So, is this something to worry about? (odd sensations after drinking alcohol)

I never stopped to wonder until now if this is unusual or not, so you tell me…

I don’t drink very much, usually no more drinks in a year than months, and one of the reasons why is that it makes me feel funny. I don’t mean buzzed, though that occasionally happens too, but even after a drink or two - like the margarita someone gave me tonight - I usually get a strange feeling to my limbs and forehead. My forehead feels a bit prickly/pressured like it does when I have a fever (which also might be odd, never thought about that either) and my limbs feel kind of heavy, like after swimming for a long time.

Does this happen to other people, or should I be concerned about this? Doesn’t matter what I drink, ftr, though I tend to stick to fruity things when I do drink, never beer and I try to avoid champagne altogether because even a couple ounces leaves me dizzy.

I get abnormally sweaty off even small amounts of booze, it gets even worse if someone used a caffeinated drink as a mixer.

I know an adult woman who seems to get sloppy drunk on as little as two beers.

Does she ever visit Salt Lake City?

I have a suspicion that what you’re feeling might be what others would call buzzed, and when you think you’re buzzed, you’re actually drunk. Alcohol affects everyone a little differently, and while some just get sleepy, maybe you feel tingly and heavy. It’s only something you’ll know with experience. I get a little floaty feeling when I’ve had one or two, before the happy, goofy, kinda loud drunkard shows up another couple drinks after that. Also can depend on the type or alcohol. for me vodka = happy and tequila = weepy. I stick to vodka mostly!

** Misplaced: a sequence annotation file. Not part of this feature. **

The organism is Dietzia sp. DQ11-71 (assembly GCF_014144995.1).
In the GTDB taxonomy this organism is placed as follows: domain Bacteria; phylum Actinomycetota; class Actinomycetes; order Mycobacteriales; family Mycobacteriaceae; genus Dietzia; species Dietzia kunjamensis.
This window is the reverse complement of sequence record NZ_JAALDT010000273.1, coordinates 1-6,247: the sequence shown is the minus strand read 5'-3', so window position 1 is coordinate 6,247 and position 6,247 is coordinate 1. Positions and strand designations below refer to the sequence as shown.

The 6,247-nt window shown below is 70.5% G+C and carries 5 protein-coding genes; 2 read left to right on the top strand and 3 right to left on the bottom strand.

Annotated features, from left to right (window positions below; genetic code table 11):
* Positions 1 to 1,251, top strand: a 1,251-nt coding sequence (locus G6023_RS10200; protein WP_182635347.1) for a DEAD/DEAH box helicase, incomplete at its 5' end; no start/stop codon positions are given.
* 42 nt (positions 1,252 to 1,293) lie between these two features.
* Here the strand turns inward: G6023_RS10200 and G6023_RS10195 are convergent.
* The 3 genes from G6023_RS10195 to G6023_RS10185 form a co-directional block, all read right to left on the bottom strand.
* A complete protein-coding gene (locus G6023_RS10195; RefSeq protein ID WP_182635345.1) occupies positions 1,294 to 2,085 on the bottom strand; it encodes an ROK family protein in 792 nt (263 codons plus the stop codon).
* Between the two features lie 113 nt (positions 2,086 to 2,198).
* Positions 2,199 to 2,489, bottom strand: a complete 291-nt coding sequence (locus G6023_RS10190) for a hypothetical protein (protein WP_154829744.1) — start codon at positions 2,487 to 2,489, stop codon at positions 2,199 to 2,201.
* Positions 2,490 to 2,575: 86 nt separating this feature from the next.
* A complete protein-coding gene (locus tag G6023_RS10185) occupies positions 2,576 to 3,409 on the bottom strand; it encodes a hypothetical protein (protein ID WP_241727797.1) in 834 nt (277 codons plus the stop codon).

I get what I have called ‘heartburn’ from booze, but I don’t think it is. My stomach hurts, starts burning; this is something that any sugary drink, from soda to fruit juice, has done to me, so I guess that’s not surprising. What is weird is that it spreads from my stomach into my bones, notably collar bones, shoulder bones, and elbows. Hurts/stings/burns like that for about 20 minutes to a half hour. Then it goes away. I quite often started out a night of drinking by getting the first one out of the way and lying down for a half hour until the symptoms subsided. Then on to the real drinking! It never got worse or came back, just that first drink. Just…weird.

I don’t experience the forehead thing that I can recall, but I, too get pressure/heaviness in my arms, and also my upper back. I don’t drink very much at all, but I’ve gotten it whenever I drink for years, and I don’t have any diseases or anything. I do think that I may have an allergy to alcohol or may not process it correctly, because it does make me stuffy and feel sick very easily, but I don’t know if that’s related to the pressure/heaviness.

Do you turn red in the tingly areas? Are you Asian? Could it be

No to both. Good thought, though.

Some years ago I dated a gal who after one drink would say that she felt the affect of alcohol in her knees. She wasn’t able to ever accurately describe the situation in more specific detail so I interpreted that to mean, one more drink and I’ll make my move!